Physicians’ knowledge, attitude, and behavior regarding fertility issues for young breast cancer patients: a national survey for breast care specialists
- 614 Downloads
Fertility is one of the key aspects of quality of life for breast cancer patients of childbearing age. The objective of this study was to describe fertility-related practice for young breast cancer patients in Japan and to identify healthcare provider factors that contribute to physicians’ behavior towards fertility preservation.
A cross-sectional survey was developed in order for Japanese breast cancer specialists (n = 843) to self-evaluate their knowledge, attitude, and behavior regarding fertility preservation. Survey items included questions regarding knowledge of and attitude toward fertility issues in cancer patients, fertility-related practice, potential barriers for the discussion of fertility with patients, and responding physicians’ socio-demographic background.
Four hundred and thirty-four (52%) breast oncologists responded to the survey. Female and younger oncologists (age less than 50 years) had significantly higher probability of referring patients to reproductive specialists. Physicians who had better knowledge score and positive attitudes toward fertility preservation were more likely to discuss potential fertility issues with cancer patients. This was significantly associated with consultation and referral to reproduction specialists when encountering fertility issues with cancer patients. Risk of recurrence, lack of collaborating reproductive specialists, and time constraints in the clinic were identified as major barriers to discussion of fertility preservation with breast cancer patients.
Female and younger physicians as well as physicians working in a multidisciplinary environment had positive attitudes and behavior towards fertility preservation in breast cancer patients. The development of comprehensive and interdisciplinary programs for healthcare providers is necessary to meet the expectations and fertility needs of breast cancer patients.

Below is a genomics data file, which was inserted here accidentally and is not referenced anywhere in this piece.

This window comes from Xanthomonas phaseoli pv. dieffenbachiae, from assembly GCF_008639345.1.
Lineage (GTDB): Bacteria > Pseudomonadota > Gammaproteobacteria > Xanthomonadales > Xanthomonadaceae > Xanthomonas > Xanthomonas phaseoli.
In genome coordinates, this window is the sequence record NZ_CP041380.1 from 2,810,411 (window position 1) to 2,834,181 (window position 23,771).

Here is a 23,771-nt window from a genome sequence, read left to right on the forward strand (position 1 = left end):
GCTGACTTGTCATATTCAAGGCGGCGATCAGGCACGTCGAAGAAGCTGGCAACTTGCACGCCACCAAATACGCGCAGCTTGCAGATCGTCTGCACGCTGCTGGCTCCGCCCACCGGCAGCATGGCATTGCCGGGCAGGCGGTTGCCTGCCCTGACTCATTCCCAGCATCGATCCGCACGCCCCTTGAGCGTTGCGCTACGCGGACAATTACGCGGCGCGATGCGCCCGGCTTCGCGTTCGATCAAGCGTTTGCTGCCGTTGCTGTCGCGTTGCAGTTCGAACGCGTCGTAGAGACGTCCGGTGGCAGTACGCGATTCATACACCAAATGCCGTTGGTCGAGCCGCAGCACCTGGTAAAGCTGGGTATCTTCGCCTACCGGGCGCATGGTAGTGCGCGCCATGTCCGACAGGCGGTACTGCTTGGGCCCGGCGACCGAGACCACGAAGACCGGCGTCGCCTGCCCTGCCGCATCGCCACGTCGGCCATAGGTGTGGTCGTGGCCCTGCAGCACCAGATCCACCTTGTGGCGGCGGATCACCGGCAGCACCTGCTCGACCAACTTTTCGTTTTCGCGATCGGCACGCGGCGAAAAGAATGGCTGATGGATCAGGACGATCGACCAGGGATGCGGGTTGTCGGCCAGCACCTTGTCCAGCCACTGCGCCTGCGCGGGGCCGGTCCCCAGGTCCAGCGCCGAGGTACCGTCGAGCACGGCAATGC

KeywordsFertility preservation Breast cancer Survivorship
- 1.Canada AL, Schover LR. The psychosocial impact of interrupted childbearing in long-term female cancer survivors. Psychooncology. 2010 (Epub ahead of print).Google Scholar
- 2.Lee SJ, Schover LR, Partridge AH, Patrizio P, Wallace WH, Hagerty K, et al. American Society of Clinical Oncology recommendations on fertility preservation in cancer patients. J Clin Oncol. 2006;2429:17–2931.Google Scholar
- 3.Kubo A, Koido K, Sawada M, Ryushima Y, Shimizu C, Kato T, Ando M, et al. Survey on oncologists provided information on treatment-related infertility to breast cancer patients. Gan to Kagakuryoho (Cancer Chemother). 2011 (in press).Google Scholar
- 7.Peate M, Meiser B, Friedlander M, Zorbas H, Rovelli S, Sansom-Daly U, et al. It’s now or never: fertility-related knowledge, decision-making preferences, and treatment intentions in young women with breast cancer—an Australian Fertility Decision Aide Collaborative Group Study. J Clin Oncol. 2011 (Epub ahead of print).Google Scholar
- 9.Japanese Breast Cancer Society. Breast cancer treatment guideline for patients 2009. Tokyo: Kanehara Shoten; 2010 (Japanese).Google Scholar
- 10.Japanese Breast Cancer Society. Breast cancer treatment guideline 2010. Tokyo: Kanehara Shoten; 2010 (Japanese).Google Scholar
- 14.Goldfarb S, Dickler M, McCabe M, Thom B, Jia X, Hudis C, et al. Oncology clinicians knowledge, attitude and practices regarding fertility preservation. J Clin Oncol. 2010;28(15 Suppl):e19525.Google Scholar